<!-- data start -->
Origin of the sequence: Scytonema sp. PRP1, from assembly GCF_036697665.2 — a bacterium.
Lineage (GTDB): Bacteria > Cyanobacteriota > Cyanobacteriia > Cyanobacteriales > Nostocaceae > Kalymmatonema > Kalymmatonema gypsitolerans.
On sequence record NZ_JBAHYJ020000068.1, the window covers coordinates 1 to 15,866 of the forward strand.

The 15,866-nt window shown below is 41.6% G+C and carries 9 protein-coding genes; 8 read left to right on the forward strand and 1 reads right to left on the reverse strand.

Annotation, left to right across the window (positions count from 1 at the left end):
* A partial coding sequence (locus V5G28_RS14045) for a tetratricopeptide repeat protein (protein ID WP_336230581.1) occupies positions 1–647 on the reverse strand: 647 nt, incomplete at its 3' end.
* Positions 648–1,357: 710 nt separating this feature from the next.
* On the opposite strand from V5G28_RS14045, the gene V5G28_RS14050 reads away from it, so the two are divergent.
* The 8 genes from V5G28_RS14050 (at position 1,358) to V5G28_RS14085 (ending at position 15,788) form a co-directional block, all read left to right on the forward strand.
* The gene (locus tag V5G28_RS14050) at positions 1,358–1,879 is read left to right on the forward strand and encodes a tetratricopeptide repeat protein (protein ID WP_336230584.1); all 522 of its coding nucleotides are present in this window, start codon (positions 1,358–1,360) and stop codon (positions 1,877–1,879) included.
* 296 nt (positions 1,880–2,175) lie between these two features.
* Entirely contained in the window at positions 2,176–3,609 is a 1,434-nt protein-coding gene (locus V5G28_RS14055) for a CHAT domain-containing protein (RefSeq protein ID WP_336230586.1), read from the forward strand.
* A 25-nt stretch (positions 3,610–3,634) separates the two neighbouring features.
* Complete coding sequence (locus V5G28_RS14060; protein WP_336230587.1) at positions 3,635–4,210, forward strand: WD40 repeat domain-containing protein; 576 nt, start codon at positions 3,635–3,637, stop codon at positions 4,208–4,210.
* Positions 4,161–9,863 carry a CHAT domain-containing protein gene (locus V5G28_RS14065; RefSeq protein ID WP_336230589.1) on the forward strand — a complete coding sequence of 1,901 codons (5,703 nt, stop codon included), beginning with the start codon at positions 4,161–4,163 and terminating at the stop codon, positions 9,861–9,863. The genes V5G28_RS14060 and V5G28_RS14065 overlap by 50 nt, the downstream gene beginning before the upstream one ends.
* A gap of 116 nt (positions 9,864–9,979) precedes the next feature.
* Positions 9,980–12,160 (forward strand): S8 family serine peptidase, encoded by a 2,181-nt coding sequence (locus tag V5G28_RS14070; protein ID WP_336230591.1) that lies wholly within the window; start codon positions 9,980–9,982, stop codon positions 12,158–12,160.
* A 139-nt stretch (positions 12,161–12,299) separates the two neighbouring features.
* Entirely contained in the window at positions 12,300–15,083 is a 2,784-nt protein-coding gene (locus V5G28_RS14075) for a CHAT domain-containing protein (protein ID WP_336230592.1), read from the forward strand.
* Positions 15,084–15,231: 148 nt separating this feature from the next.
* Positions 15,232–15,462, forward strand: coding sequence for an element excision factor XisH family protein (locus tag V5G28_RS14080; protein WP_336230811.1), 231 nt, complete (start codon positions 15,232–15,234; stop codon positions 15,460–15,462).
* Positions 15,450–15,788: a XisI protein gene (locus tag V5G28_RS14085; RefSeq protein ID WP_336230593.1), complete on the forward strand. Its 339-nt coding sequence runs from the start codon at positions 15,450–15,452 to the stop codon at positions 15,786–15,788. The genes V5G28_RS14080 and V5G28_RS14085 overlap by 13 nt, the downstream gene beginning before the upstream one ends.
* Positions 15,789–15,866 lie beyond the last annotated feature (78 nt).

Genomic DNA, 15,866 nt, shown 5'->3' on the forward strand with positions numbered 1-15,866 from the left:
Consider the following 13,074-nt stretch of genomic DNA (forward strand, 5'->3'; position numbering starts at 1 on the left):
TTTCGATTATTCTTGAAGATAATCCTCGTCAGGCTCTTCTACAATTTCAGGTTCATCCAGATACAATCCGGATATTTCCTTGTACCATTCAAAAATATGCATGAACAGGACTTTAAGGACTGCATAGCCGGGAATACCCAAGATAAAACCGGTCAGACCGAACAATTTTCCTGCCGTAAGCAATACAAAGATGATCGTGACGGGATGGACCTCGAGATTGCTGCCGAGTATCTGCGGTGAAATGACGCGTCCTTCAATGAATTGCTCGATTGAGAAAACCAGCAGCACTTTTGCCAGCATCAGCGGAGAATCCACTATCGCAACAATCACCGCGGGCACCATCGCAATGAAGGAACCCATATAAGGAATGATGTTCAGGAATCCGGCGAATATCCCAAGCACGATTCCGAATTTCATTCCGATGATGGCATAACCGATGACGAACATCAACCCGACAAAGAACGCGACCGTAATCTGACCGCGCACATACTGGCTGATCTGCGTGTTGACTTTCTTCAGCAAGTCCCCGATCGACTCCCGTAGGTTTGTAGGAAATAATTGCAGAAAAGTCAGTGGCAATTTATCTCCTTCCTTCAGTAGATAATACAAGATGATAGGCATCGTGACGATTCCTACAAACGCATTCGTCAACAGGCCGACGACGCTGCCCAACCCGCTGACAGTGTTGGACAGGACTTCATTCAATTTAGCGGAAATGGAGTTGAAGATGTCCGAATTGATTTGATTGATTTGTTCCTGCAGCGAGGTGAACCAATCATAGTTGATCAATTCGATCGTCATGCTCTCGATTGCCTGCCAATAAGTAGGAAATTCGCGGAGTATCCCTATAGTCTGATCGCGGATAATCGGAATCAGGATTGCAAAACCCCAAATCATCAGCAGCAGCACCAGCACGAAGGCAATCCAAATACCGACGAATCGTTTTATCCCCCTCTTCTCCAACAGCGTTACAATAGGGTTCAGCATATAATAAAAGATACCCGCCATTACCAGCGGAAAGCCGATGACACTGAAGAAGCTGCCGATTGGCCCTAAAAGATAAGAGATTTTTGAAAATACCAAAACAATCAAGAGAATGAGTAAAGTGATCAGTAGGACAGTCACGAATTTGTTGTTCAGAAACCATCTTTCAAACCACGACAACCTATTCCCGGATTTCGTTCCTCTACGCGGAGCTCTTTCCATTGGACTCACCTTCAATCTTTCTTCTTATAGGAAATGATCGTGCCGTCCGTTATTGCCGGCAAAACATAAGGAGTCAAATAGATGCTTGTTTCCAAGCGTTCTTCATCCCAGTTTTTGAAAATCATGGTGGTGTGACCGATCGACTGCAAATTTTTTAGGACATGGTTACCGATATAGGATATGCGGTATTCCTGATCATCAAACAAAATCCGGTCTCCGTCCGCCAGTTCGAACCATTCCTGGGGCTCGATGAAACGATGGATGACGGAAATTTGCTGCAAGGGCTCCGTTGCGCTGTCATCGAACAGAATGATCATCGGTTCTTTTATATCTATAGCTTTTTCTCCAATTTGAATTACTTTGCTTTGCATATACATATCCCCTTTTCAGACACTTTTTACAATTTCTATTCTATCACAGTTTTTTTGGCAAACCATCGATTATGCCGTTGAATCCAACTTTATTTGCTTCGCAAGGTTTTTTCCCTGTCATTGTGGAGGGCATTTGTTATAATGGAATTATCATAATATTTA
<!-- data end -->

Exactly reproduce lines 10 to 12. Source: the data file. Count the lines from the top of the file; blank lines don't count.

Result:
* The gene (locus tag V5G28_RS14050) at positions 1,358–1,879 is read left to right on the forward strand and encodes a tetratricopeptide repeat protein (protein ID WP_336230584.1); all 522 of its coding nucleotides are present in this window, start codon (positions 1,358–1,360) and stop codon (positions 1,877–1,879) included.
* 296 nt (positions 1,880–2,175) lie between these two features.
* Entirely contained in the window at positions 2,176–3,609 is a 1,434-nt protein-coding gene (locus V5G28_RS14055) for a CHAT domain-containing protein (RefSeq protein ID WP_336230586.1), read from the forward strand.